LOUISVILLE, Ky. — Sarah Patrick delivered a healthy baby boy at Baptist Health Louisville over Mother's Day weekend, but the circumstances weren't exactly typical.
For one, she gave birth on the pavement outside the hospital after she and her husband frantically tried to get inside the facility but were met with locked doors.
And in a sign of these pandemic-defined times, her husband, David Patrick, used a face mask to bind the umbilical cord.
In the early morning hours of May 9, when Sarah told her husband that her contractions were a sign that it was time to go to the hospital.
Leaving their two other children at home with grandparents, David and Sarah rushed to Baptist Health Louisville at 3 a.m.
As they tried to enter the Women First pavilion at the hospital, the first set of automatic doors opened, but then the second set wouldn't budge.
"We had no idea why, and it was probably 30 or 40 degrees out," David said.
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They tried another set of doors and found them locked. Then Sarah's water broke as she stood on a service road by a parking garage outside the facility.
"We're in the middle of the street, and she can't move," David said. "She nearly collapses in front of the labor and delivery sign."
He said he then helped Sarah lie down before pondering next steps.
"I'm not a doctor. I don't have a number to reach anyone in the building. We're basically in a concrete wilderness," David said. "She's in a lot of pain, and she's ready to get this thing over with."
So he called 911 and quickly explained the situation to a dispatcher, who then proceeded to talk David through the next steps, starting with removing his wife's pants so that the baby could come out.
"I put my phone speaker and set it down. My wife is screaming. ... 'He's coming! He's coming!'" David said. "I suddenly see about a third of the top of my new son's head so I was like, 'Oh my gosh. This is really happening.'"
Within 10 to 15 seconds after the newborn's head popped out, David said the rest of the body "just flips out like a fish."
The 911 dispatcher then directed him to wipe the baby's face and mouth, and David said he wrapped his new son in his leather jacket. The newborn was crying, a good sign.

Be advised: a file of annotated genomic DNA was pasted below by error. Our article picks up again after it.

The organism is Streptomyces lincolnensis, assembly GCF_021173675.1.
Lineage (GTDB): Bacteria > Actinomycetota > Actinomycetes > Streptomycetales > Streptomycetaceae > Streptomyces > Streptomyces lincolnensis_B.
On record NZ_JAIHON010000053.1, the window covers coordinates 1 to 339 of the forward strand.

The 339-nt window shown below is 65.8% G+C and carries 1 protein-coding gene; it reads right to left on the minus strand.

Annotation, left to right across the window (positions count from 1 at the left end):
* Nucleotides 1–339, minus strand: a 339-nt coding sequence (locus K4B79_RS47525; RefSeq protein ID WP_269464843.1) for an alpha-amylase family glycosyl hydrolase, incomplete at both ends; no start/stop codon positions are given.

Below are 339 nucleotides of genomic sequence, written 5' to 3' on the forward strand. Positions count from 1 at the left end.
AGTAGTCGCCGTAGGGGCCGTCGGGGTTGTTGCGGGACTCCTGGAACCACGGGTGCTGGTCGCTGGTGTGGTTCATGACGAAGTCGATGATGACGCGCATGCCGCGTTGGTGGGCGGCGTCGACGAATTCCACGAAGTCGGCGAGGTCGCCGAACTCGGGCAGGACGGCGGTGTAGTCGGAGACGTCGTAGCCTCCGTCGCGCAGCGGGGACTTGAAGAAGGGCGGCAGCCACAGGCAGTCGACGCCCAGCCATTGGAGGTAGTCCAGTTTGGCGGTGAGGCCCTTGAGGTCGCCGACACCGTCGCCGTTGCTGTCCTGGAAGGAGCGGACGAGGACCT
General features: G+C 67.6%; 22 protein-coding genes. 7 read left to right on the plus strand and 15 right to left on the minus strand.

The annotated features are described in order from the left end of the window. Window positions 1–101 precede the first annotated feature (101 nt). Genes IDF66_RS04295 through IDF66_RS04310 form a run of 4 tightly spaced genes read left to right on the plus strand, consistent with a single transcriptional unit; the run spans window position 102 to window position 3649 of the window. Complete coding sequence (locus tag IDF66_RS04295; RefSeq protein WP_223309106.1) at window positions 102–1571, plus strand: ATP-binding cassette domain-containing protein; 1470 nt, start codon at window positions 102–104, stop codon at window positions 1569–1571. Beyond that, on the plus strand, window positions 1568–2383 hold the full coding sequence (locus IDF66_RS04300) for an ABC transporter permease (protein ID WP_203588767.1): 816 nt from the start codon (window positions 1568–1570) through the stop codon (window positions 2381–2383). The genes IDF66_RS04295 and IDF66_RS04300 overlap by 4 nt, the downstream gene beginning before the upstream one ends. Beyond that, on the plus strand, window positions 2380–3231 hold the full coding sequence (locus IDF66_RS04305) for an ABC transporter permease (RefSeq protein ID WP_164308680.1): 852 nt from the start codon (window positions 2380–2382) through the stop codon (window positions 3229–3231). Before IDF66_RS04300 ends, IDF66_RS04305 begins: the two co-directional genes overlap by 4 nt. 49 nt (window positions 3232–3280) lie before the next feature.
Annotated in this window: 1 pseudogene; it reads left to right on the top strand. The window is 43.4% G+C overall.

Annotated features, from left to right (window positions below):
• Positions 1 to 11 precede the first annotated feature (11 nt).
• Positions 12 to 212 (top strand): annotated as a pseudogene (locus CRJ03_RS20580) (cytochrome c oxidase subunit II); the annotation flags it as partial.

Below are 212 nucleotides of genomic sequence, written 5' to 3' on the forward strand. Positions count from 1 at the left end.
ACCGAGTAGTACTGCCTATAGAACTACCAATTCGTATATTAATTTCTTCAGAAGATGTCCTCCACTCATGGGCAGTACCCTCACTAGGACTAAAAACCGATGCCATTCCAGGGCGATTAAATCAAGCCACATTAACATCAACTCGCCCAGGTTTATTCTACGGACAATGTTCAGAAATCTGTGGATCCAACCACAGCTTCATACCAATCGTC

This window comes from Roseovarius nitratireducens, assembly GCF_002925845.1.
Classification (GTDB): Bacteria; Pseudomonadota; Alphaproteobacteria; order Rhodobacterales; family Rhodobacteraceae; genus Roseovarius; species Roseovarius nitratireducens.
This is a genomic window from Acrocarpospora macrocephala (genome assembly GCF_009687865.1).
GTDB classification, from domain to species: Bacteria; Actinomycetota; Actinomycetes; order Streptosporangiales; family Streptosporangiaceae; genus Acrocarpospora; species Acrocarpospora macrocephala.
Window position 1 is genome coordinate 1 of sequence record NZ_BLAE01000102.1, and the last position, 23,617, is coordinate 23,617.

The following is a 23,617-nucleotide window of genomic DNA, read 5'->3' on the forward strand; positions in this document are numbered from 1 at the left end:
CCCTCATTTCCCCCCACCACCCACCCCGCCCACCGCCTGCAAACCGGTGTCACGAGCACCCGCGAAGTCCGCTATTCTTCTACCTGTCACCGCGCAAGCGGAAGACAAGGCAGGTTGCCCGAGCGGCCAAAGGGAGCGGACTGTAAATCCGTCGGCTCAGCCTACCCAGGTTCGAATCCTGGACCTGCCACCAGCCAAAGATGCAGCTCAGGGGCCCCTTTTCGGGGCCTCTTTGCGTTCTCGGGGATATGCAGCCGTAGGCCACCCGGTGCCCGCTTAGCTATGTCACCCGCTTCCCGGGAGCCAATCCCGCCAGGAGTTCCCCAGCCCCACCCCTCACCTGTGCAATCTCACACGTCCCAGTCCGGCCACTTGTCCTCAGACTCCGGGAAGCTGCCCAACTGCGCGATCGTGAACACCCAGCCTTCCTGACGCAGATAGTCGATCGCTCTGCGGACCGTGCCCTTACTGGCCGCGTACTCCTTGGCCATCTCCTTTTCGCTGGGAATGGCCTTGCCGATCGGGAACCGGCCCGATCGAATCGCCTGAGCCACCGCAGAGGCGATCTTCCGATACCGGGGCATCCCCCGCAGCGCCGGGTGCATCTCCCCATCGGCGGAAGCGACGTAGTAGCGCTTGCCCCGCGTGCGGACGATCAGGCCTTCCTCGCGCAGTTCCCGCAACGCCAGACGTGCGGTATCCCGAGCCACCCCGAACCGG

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The dispatcher then told David to bind the umbilical cord, so he rummaged through a bag to try to find something, anything to help.
"We both had boots on, so we didn't have shoe strings available," David said. "But my grandmother had knitted COVID-19 masks for the family. I found a mask and rolled it like a really tight tortilla."
Soon after, an ambulance along with several nurses showed up to get Sarah and her newborn son on a stretcher.
"Congratulations, you did wonderful," the 911 dispatcher told David.
Finally inside Baptist Health Louisville, doctors delivered the placenta and helped Sarah recover alongside her newborn son, Navi Bond Patrick, who weighed 6 pounds, 13 ounces.
Navi means "prophet" in Hebrew, while Bond refers to James Bond, "one of my all-time favorite franchises," David explained.
And how were Sarah and Navi doing in the hospital after the rather less-than-ideal conditions for birth?
"Breathing fine. Perfectly healthy, and no complications," David said. "It was even the least complicated delivery of the three kids. And for my wife, they asked on a scale of one to 10 what her pain level was, with 10 being the highest, and she said a one and maybe needed ibuprofen. That's all she took."
David added that the Baptist Health nurses and doctors were "wonderful" and that no hard feelings were held after the locked door fiasco.
The hospital's security director came to the couple to apologize for their unfortunate ordeal outside in the cold and to explain how Baptist would take lessons from their experience to help improve in the future, David said.
Baptist Health officials said they were happy everything worked out.
The proud parents and Navi were able to leave the hospital Monday morning and return home to an excited group of siblings and grandparents.
The Patrick's oldest daughter is 3-year-old Hadassah, the Hebrew name for "Esther," and their other son is 1-year-old Asher, named after the Hebrew word for "happy" or "blessed."
Safe at home amid the coronavirus pandemic, the family is left to reflect on a wild few days.
And Navi's birth adds to what was already a busy birthday month for the family, as Sarah also turned 36 on Monday and David turns 30 on May 21.
"Everybody's happy. Everybody's healthy," David said. "We thought we had planned for everything, but obviously there were a couple little holes in the plan."
Reach reporter Billy Kobin at email@example.com.
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